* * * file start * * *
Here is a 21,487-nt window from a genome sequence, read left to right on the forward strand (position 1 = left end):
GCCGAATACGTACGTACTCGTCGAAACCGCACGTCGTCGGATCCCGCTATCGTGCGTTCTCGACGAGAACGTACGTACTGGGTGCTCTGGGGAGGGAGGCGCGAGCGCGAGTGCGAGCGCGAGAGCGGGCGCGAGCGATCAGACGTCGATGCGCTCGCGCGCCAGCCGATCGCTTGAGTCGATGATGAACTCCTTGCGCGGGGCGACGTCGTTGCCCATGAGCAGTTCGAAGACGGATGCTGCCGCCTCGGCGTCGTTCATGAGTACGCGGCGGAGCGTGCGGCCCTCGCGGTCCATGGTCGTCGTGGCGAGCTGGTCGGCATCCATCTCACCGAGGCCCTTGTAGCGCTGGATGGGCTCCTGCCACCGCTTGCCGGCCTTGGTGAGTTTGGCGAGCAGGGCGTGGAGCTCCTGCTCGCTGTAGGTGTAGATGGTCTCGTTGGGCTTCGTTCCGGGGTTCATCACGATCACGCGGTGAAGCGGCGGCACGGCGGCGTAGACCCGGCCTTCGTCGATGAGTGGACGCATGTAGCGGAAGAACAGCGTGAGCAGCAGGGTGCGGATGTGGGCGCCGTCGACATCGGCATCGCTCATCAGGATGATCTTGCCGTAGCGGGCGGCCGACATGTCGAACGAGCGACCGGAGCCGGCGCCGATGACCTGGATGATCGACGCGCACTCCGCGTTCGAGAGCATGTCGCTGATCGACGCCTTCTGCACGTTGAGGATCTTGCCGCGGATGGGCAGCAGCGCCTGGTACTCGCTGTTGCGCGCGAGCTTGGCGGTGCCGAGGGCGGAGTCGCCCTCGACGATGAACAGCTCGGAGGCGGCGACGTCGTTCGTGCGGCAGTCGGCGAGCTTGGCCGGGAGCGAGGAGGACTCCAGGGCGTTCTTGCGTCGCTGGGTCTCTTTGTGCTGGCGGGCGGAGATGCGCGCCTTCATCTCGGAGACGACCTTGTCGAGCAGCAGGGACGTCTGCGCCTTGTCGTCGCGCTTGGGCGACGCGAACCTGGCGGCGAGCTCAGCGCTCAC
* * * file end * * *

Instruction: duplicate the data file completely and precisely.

Here is a 21,487-nt window from a genome sequence, read left to right on the forward strand (position 1 = left end):
GCCGAATACGTACGTACTCGTCGAAACCGCACGTCGTCGGATCCCGCTATCGTGCGTTCTCGACGAGAACGTACGTACTGGGTGCTCTGGGGAGGGAGGCGCGAGCGCGAGTGCGAGCGCGAGAGCGGGCGCGAGCGATCAGACGTCGATGCGCTCGCGCGCCAGCCGATCGCTTGAGTCGATGATGAACTCCTTGCGCGGGGCGACGTCGTTGCCCATGAGCAGTTCGAAGACGGATGCTGCCGCCTCGGCGTCGTTCATGAGTACGCGGCGGAGCGTGCGGCCCTCGCGGTCCATGGTCGTCGTGGCGAGCTGGTCGGCATCCATCTCACCGAGGCCCTTGTAGCGCTGGATGGGCTCCTGCCACCGCTTGCCGGCCTTGGTGAGTTTGGCGAGCAGGGCGTGGAGCTCCTGCTCGCTGTAGGTGTAGATGGTCTCGTTGGGCTTCGTTCCGGGGTTCATCACGATCACGCGGTGAAGCGGCGGCACGGCGGCGTAGACCCGGCCTTCGTCGATGAGTGGACGCATGTAGCGGAAGAACAGCGTGAGCAGCAGGGTGCGGATGTGGGCGCCGTCGACATCGGCATCGCTCATCAGGATGATCTTGCCGTAGCGGGCGGCCGACATGTCGAACGAGCGACCGGAGCCGGCGCCGATGACCTGGATGATCGACGCGCACTCCGCGTTCGAGAGCATGTCGCTGATCGACGCCTTCTGCACGTTGAGGATCTTGCCGCGGATGGGCAGCAGCGCCTGGTACTCGCTGTTGCGCGCGAGCTTGGCGGTGCCGAGGGCGGAGTCGCCCTCGACGATGAACAGCTCGGAGGCGGCGACGTCGTTCGTGCGGCAGTCGGCGAGCTTGGCCGGGAGCGAGGAGGACTCCAGGGCGTTCTTGCGTCGCTGGGTCTCTTTGTGCTGGCGGGCGGAGATGCGCGCCTTCATCTCGGAGACGACCTTGTCGAGCAGCAGGGACGTCTGCGCCTTGTCGTCGCGCTTGGGCGACGCGAACCTGGCGGCGAGCTCAGCGCTCAC